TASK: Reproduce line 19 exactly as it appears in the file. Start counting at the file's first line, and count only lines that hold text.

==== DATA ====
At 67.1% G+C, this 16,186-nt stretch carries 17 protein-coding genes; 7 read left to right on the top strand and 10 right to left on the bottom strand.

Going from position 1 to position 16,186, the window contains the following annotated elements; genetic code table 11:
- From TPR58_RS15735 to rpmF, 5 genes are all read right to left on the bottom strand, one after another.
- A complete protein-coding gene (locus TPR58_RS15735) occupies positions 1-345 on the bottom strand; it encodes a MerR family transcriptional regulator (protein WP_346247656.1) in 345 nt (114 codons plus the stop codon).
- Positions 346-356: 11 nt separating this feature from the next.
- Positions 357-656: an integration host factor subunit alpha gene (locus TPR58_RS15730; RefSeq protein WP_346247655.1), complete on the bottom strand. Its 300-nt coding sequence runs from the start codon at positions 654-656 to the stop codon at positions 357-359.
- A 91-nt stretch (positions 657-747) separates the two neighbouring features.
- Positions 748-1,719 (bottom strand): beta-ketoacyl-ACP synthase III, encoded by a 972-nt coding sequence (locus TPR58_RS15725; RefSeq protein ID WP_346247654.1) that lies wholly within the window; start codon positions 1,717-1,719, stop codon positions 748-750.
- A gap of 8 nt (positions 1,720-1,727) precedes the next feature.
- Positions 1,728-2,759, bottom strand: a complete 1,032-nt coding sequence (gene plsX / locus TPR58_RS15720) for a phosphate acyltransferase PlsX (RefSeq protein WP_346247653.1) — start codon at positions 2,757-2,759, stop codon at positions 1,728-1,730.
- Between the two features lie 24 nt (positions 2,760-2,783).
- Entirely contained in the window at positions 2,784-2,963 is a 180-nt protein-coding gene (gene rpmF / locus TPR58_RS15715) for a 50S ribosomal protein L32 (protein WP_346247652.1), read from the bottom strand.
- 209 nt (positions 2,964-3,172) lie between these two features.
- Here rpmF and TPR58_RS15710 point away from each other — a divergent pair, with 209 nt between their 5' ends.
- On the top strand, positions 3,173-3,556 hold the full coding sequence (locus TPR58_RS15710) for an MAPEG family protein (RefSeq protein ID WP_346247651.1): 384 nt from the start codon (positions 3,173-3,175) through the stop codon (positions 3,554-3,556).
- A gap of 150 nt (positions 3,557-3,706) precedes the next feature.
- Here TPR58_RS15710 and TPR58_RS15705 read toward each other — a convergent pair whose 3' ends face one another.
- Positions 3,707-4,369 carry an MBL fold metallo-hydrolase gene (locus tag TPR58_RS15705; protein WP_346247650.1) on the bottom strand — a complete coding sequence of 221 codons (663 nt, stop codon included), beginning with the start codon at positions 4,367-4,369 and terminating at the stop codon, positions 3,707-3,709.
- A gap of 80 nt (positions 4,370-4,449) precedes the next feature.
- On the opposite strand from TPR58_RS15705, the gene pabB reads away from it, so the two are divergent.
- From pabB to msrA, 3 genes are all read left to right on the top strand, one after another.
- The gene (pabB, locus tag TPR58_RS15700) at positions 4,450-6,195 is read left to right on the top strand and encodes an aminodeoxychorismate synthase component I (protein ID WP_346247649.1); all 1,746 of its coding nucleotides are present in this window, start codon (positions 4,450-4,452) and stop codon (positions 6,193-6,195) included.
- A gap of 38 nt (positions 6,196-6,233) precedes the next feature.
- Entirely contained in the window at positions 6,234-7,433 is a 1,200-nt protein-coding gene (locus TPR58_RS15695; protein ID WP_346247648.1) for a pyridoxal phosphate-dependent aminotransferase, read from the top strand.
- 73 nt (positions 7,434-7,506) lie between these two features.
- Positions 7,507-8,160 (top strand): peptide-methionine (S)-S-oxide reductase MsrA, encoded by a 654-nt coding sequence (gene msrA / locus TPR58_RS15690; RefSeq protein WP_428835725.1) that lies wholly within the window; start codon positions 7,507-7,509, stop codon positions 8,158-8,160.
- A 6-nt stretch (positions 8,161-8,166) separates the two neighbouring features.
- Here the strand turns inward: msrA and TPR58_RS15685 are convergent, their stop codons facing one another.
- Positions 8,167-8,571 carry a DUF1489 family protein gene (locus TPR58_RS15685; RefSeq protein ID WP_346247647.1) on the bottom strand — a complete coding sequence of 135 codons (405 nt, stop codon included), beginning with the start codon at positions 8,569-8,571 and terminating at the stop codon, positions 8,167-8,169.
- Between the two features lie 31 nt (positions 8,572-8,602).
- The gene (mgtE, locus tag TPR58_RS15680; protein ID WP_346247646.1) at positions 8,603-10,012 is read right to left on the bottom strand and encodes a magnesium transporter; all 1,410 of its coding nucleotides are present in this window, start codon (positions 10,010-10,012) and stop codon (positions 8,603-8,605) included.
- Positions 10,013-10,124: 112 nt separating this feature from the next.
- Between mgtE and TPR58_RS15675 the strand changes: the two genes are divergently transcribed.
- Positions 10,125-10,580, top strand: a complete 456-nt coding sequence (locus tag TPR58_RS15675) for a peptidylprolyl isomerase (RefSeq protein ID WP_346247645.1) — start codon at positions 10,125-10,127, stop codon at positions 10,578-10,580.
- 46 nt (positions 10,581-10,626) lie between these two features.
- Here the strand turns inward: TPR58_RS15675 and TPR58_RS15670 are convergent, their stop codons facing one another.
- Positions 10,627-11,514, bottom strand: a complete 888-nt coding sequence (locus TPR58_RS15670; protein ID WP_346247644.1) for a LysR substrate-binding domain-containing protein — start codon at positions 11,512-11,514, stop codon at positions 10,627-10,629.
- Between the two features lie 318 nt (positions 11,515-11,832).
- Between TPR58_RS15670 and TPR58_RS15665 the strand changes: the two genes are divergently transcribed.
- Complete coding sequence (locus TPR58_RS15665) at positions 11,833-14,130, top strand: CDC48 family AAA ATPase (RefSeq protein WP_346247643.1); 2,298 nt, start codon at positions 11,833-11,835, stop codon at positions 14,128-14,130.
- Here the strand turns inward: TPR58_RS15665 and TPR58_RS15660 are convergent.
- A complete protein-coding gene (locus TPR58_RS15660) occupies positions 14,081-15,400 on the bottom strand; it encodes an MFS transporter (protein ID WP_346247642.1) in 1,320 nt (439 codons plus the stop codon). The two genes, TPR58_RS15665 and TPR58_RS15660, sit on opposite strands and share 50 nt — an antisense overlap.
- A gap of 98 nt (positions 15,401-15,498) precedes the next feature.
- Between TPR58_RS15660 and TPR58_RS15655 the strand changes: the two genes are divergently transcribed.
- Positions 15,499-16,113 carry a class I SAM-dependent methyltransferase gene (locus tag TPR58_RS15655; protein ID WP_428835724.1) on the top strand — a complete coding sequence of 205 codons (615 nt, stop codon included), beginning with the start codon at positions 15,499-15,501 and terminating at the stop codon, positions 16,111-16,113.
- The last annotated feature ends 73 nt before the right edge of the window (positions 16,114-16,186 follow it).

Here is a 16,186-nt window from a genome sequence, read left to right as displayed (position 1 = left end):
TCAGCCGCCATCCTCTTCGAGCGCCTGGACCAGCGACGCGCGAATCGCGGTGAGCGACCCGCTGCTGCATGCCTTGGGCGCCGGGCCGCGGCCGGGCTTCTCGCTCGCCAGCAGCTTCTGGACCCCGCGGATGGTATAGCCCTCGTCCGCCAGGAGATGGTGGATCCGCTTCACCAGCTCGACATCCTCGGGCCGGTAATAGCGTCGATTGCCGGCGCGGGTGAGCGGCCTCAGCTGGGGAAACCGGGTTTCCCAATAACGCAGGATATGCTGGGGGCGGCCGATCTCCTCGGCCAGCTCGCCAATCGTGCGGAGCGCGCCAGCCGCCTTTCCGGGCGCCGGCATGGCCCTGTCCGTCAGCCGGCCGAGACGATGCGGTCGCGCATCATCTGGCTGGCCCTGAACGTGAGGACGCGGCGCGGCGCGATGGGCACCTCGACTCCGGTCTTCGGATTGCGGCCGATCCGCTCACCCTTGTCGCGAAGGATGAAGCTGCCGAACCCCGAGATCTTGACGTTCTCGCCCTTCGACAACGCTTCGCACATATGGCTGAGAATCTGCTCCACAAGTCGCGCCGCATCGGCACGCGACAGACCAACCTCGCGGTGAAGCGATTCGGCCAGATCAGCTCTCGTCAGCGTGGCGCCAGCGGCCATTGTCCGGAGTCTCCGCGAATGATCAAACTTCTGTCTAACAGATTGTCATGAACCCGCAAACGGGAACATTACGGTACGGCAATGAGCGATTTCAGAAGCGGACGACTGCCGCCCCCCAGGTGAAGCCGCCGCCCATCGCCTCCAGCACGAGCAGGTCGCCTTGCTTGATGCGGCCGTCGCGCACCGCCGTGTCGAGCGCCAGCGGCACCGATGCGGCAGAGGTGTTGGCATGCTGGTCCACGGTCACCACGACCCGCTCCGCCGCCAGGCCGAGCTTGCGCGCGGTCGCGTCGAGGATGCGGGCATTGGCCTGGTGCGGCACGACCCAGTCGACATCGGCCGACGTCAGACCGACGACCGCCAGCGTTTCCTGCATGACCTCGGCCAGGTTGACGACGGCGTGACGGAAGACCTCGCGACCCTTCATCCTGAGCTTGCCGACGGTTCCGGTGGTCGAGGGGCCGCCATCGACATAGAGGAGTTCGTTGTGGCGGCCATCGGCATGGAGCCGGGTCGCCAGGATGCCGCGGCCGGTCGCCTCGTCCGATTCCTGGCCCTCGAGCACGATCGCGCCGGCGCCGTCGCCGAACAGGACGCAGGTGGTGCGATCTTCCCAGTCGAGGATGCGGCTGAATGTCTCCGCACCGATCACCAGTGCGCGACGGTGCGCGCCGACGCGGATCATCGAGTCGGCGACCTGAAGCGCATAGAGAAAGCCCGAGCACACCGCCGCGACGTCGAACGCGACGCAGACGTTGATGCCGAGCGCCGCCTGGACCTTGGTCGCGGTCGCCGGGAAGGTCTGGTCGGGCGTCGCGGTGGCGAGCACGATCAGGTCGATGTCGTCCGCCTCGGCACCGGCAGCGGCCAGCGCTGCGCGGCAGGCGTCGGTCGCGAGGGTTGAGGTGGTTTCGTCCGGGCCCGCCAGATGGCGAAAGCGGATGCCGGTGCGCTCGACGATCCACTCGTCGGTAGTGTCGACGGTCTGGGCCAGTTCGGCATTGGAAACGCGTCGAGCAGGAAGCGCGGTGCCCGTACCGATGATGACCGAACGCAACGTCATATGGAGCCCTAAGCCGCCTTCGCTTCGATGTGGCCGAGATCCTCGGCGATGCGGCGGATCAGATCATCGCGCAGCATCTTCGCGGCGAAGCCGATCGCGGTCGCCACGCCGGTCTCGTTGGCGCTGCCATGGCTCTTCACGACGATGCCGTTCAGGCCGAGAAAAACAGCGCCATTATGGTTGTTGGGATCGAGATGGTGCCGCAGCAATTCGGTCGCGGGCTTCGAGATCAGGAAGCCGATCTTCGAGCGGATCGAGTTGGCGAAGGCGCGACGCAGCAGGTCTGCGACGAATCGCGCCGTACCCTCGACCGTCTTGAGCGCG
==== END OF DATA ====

- A gap of 80 nt (positions 4,370-4,449) precedes the next feature.